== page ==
Cellular physiology and biochemistry : international journal of experimental cellular physiology, biochemistry, and pharmacology 2017 03 2741(4) 1532-1546 doi 10.1159/000470818
Chronic obstructive pulmonary disease (COPD) is managed by three major classes of inhaled medications: inhaled corticosteroids (ICS), long-acting Beta 2-agonist (LABA), long-acting muscarinic antagonist (LAMA). Single inhaled medication is usually replaced by combined inhaled medications for efficacy enhancement. However, this practice should be supported by clinical evidence for large-scale implementations.
The relative efficacy of inhaled medications is determined by three endpoints: changes in the trough forced expiratory volume in 1 second (tFEV1), changes in the St George’s Respiratory Questionnaire (SGRQ) score and the proportion of SGRQ responders which represents a reduction in SGRQ total score at week 24 of ≥4.0. A total of 76 eligible studies were identified in PubMed and Embase. Relevant data were extracted for the purpose of evidence synthesis. Then, raw mean differences (MD) and odds ratios (ORs) were produced by using the network meta-analysis.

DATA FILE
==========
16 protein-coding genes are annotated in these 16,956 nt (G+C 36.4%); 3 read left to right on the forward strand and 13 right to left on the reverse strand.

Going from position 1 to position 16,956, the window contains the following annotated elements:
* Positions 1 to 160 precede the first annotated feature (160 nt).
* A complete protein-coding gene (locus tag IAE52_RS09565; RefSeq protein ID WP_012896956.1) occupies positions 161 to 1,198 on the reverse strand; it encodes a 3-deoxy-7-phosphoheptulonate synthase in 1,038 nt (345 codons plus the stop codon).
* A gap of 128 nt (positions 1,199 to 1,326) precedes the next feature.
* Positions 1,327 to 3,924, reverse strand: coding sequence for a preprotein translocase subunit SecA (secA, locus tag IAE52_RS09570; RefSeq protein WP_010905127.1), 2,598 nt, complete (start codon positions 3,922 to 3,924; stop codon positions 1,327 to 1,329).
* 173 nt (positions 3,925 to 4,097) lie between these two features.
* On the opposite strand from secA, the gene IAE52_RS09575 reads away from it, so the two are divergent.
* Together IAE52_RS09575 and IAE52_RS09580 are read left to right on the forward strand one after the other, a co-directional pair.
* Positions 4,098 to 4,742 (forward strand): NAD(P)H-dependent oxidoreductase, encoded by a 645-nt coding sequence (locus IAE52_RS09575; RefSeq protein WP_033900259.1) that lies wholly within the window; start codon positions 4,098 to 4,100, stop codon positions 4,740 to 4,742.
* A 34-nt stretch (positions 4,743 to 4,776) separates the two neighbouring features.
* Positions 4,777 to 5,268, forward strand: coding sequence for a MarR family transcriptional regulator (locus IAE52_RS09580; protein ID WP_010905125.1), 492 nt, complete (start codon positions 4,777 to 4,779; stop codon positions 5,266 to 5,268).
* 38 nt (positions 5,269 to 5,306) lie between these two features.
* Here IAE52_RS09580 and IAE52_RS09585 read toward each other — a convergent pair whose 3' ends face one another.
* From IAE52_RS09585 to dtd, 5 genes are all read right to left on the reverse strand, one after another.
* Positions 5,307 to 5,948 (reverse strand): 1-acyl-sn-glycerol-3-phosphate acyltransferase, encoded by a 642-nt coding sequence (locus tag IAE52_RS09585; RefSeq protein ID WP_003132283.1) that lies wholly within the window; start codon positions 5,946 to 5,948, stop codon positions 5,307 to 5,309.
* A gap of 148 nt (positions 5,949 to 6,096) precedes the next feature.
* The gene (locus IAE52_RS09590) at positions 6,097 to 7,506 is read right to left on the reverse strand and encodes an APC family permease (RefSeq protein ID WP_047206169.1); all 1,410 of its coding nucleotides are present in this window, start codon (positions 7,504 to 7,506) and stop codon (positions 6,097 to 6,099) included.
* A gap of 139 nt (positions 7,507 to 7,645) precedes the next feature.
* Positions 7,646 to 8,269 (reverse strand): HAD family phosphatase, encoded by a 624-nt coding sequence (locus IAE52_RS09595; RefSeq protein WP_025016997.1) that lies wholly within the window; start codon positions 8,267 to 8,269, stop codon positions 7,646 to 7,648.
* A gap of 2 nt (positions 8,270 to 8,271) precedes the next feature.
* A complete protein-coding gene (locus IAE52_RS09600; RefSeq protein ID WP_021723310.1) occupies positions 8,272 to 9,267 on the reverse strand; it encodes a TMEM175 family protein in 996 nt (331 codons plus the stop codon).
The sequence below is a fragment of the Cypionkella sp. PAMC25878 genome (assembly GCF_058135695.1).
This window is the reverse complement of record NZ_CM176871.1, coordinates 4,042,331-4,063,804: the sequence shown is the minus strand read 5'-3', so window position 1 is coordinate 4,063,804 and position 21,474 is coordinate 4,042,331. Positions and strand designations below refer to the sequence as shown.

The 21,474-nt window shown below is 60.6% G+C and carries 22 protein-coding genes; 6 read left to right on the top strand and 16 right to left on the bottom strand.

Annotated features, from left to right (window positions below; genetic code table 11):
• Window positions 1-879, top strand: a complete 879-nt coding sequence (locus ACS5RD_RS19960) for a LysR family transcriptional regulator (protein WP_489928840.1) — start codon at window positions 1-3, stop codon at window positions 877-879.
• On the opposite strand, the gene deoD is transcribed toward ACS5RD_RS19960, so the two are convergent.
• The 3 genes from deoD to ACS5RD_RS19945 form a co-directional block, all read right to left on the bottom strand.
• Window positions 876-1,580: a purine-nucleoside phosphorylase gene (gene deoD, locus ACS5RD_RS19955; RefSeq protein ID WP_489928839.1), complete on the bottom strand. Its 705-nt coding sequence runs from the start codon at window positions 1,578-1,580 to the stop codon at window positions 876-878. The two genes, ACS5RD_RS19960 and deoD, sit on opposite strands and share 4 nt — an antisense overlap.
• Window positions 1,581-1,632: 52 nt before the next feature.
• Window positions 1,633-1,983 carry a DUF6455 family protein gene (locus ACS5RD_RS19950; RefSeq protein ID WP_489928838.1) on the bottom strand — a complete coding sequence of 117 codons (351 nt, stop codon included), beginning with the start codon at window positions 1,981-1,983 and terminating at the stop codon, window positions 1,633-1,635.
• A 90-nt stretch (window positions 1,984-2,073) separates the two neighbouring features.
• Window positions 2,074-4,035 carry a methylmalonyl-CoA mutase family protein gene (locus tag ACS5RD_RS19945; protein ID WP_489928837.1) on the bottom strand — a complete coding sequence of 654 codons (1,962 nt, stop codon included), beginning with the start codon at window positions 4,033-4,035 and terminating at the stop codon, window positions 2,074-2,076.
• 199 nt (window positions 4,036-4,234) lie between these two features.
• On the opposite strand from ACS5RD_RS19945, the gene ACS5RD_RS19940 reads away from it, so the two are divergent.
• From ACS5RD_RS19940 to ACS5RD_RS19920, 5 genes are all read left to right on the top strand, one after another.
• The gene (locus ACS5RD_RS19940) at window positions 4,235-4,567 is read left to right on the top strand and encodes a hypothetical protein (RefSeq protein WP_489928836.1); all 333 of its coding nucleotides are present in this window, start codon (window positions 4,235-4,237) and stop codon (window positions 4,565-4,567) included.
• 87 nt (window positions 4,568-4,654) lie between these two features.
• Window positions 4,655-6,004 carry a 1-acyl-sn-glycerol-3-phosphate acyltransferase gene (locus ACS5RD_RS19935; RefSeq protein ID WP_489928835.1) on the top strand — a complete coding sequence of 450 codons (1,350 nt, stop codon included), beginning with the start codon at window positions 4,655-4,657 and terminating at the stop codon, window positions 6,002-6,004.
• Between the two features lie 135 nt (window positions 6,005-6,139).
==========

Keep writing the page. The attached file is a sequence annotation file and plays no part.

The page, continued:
Patients with ICS + LABA, ICS + LABA + LAMA, LABA, LABA + LAMA, LAMA exhibited significant increases in the tFEV1 compared to those with placebo (P < 0.05). Moreover, patients with ICS + LABA + LAMA exhibited the largest increase in the average tFEV1 and the largest decrease in the average SGRQ scores compared to those with placebo. COPD patients with ICS + LABA + LAMA were far more likely to achieve a significant reduction in the SGRQ scores compared to those with placebo or other inhaled medications (OR > 1).
The combined inhaled medication of ICS + LABA + LAMA may be more efficacious than other inhaled medications for COPD patients.